On June 3d we wrote our final post about the contentious “Great Texas Lactation Case” – where a Texas federal judge held that a woman who claimed to have been fired for seeking to pump breast milk while on the job had no viable claim under Title VII’s prohibition (found in the “Pregnancy Discrimination Act,” or PDA) against discrimination based upon pregnancy, childbirth or a related medical condition.

The Texas judge famously (notoriously?) held that: “Lactation is not pregnancy, childbirth, or a related medical condition,” and stated curtly that after plaintiff gave birth, “she was no longer pregnant and her pregnancy-related conditions ended.”

The EEOC appealed the decision and we predicted a reversal.  Numerous organizations such as The Texas Pediatric Society and the Texas Medical Association filed a “friend of the court brief” in support of the EEOC’s appeal, arguing that “since the yielding of milk by mammary glands is a medical condition caused by pregnancy and childbirth, lactation is a ‘related medical condition’ as contemplated by Title VII.”

The Court of Appeals reversed in a short opinion that affirmed the broad reach of the PDA. It held that ‘The EEOC’s argument that Houston Funding discharged [the employee] because she was lactating or expressing breast milk states a cognizable Title VII sex discrimination case.” Moreover, the Court also held that “lactation is a related medical condition of pregnancy for purposes of the PDA.”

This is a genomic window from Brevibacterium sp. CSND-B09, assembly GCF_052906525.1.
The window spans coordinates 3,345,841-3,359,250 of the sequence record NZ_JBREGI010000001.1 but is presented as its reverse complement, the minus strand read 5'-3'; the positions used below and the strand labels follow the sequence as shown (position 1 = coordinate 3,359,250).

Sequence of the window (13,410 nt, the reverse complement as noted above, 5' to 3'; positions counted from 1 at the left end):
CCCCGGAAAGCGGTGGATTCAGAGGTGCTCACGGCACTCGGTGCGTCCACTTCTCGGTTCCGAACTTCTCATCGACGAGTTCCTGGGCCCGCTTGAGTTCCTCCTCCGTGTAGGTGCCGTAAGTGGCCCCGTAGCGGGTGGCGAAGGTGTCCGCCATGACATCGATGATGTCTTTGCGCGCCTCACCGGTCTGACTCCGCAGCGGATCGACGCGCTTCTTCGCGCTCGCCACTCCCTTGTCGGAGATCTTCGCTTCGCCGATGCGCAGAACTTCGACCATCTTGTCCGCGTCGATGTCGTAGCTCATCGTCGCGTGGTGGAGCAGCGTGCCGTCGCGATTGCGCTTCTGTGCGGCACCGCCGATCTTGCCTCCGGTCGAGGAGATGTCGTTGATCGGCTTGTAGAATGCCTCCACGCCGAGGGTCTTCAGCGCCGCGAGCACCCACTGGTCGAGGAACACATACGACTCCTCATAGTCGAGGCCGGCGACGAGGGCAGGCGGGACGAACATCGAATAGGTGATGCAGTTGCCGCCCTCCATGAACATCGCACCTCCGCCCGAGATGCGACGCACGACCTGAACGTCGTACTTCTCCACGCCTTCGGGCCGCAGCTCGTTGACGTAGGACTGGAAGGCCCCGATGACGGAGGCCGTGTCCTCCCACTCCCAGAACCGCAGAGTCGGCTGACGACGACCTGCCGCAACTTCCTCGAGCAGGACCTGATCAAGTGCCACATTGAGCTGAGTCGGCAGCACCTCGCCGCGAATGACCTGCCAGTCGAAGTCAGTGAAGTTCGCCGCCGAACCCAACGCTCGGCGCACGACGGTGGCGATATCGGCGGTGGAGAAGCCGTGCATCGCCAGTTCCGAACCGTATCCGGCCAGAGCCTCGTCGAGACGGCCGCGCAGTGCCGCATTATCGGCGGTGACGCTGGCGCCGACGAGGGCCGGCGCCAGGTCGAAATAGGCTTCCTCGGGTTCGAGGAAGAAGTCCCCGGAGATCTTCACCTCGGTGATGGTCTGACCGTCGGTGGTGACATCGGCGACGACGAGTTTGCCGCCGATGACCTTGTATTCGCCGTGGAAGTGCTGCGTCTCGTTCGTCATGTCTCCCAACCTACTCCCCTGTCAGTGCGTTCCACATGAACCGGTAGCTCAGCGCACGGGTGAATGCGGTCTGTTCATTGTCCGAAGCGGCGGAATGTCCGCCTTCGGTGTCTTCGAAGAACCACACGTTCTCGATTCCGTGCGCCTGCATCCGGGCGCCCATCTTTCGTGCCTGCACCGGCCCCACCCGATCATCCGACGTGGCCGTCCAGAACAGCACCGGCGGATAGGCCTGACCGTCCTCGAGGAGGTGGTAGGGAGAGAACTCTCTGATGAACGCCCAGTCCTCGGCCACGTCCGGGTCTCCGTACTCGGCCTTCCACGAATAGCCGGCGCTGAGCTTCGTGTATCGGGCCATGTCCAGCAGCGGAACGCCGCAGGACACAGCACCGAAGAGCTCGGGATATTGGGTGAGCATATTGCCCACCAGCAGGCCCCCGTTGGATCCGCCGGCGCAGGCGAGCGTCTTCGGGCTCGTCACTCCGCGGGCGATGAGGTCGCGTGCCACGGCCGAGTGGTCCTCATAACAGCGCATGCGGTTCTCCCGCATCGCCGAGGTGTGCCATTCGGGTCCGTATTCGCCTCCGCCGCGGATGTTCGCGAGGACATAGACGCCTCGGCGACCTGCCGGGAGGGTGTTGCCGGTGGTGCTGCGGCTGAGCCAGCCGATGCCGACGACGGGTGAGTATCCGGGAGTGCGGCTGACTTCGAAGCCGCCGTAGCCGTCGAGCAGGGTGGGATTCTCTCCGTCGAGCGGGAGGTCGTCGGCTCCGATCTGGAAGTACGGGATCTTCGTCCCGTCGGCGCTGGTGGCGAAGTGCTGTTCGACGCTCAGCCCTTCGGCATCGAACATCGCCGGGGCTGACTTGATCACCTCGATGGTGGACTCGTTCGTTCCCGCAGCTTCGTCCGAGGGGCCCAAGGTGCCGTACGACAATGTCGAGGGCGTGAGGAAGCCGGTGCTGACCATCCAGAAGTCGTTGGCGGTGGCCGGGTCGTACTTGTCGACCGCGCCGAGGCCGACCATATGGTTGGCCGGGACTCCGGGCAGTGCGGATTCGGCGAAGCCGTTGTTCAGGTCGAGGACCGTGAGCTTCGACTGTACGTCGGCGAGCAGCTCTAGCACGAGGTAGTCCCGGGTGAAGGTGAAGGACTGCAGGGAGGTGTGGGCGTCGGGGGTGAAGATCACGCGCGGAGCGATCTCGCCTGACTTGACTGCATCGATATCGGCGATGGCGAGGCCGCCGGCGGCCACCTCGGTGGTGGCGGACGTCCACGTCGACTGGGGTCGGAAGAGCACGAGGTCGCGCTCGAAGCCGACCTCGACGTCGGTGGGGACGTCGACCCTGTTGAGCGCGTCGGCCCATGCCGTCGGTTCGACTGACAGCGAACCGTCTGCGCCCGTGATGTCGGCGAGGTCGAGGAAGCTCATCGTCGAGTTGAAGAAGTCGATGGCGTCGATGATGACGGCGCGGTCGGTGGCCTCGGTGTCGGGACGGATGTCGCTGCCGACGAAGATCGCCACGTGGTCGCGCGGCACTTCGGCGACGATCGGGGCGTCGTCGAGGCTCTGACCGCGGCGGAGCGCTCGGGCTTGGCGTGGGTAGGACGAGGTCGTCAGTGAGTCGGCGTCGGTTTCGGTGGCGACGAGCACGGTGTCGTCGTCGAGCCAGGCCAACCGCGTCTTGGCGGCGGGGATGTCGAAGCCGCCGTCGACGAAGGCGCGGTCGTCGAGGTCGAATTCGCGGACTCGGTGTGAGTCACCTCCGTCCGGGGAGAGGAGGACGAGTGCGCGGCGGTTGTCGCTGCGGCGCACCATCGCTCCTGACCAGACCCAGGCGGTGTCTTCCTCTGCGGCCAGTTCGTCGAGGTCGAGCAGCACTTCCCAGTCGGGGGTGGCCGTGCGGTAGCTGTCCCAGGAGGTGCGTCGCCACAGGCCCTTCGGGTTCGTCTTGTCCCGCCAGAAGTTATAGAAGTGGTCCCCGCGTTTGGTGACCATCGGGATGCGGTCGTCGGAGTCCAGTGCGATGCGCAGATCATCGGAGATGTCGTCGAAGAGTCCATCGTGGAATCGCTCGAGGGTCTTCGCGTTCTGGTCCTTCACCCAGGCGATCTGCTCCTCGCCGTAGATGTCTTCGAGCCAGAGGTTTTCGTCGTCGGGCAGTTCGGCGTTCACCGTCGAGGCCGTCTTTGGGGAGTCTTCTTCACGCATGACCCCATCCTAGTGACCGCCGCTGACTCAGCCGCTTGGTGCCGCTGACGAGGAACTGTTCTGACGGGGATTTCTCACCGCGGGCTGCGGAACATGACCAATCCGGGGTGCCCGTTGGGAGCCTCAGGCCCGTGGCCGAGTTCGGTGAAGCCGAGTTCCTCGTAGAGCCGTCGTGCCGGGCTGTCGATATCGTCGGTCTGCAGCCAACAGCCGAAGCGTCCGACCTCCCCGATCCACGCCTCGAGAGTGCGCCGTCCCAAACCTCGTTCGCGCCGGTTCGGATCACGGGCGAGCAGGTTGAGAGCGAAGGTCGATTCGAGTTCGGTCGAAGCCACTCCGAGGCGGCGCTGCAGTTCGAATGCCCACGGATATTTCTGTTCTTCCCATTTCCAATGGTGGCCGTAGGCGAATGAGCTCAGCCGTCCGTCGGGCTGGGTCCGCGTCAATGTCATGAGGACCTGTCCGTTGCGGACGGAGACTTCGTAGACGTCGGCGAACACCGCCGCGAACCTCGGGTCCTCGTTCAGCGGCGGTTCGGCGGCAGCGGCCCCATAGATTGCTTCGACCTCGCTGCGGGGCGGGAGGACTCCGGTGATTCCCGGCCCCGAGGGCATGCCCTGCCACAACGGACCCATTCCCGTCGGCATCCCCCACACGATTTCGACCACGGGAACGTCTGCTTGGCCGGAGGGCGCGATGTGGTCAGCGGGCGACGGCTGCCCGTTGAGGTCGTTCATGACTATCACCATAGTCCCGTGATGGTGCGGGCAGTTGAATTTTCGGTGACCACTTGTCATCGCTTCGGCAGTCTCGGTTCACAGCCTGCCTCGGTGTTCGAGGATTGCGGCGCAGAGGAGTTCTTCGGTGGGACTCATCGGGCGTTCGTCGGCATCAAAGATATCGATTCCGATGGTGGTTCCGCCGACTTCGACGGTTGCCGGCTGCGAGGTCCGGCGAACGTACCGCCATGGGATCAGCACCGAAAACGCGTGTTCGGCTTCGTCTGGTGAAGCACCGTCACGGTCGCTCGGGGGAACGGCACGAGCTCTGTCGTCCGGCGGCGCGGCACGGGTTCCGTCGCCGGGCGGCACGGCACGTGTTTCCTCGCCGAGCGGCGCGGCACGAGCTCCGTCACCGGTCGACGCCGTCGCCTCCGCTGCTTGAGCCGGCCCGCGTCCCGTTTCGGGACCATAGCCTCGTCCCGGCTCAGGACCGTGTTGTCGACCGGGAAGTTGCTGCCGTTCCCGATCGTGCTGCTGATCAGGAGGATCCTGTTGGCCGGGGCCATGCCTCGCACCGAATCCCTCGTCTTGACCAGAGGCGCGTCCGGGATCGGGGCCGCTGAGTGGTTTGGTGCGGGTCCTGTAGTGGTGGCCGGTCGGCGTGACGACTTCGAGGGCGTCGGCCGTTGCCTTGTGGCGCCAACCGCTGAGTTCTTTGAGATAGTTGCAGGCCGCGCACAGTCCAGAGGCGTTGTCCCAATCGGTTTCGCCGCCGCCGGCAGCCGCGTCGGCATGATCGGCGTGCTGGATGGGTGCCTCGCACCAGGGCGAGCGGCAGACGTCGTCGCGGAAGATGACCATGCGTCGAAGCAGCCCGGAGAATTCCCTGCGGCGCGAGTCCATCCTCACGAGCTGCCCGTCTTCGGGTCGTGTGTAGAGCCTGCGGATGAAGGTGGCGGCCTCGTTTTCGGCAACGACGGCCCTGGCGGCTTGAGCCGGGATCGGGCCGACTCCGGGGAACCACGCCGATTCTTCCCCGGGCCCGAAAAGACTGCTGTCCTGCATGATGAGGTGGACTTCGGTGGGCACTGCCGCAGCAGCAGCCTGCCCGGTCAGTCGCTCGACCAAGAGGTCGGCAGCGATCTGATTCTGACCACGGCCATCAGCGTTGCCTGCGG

Citing the Houston Funding case, a federal court in Kansas has just ruled that female employees of a District Attorneys’ office stated a legal claim for retaliation for complaining about the office’s failure to provide an appropriate place for breast-feeding or pumping.

This case is a little more nuanced than the Great Texas Lactation Case.  In this case, the defendant contended both that a failure to accommodate breastfeeding does not violate Title VII, and that, therefore, there could be no retaliation as a matter of law since the employees could not have had a reasonable, good faith belief that the office’s conduct was violative of Title VII.

However, the Court held that plaintiffs reasonably believed that not providing a place to breast-feed violated Title VII, even if not providing a place to breast-feed did not violate Title VII.  Got that?

The Court:  “Even if the failure to provide breast feeding accommodations does not violate Title VII, it does not necessarily follow that as a matter of law, plaintiffs did not have a reasonable good-faith belief that defendants’ conduct was discriminatory. … The standard has subjective and objective components, i.e. that plaintiffs subjectively believed that practice was unlawful and that the belief was objectively reasonable in light of the facts and record presented. … Accepting plaintiffs’ factual allegations as true, they plausibly give rise to a claim that plaintiffs had a reasonable belief that the alleged conduct was unlawful.”

The law marches on slowly but with determination.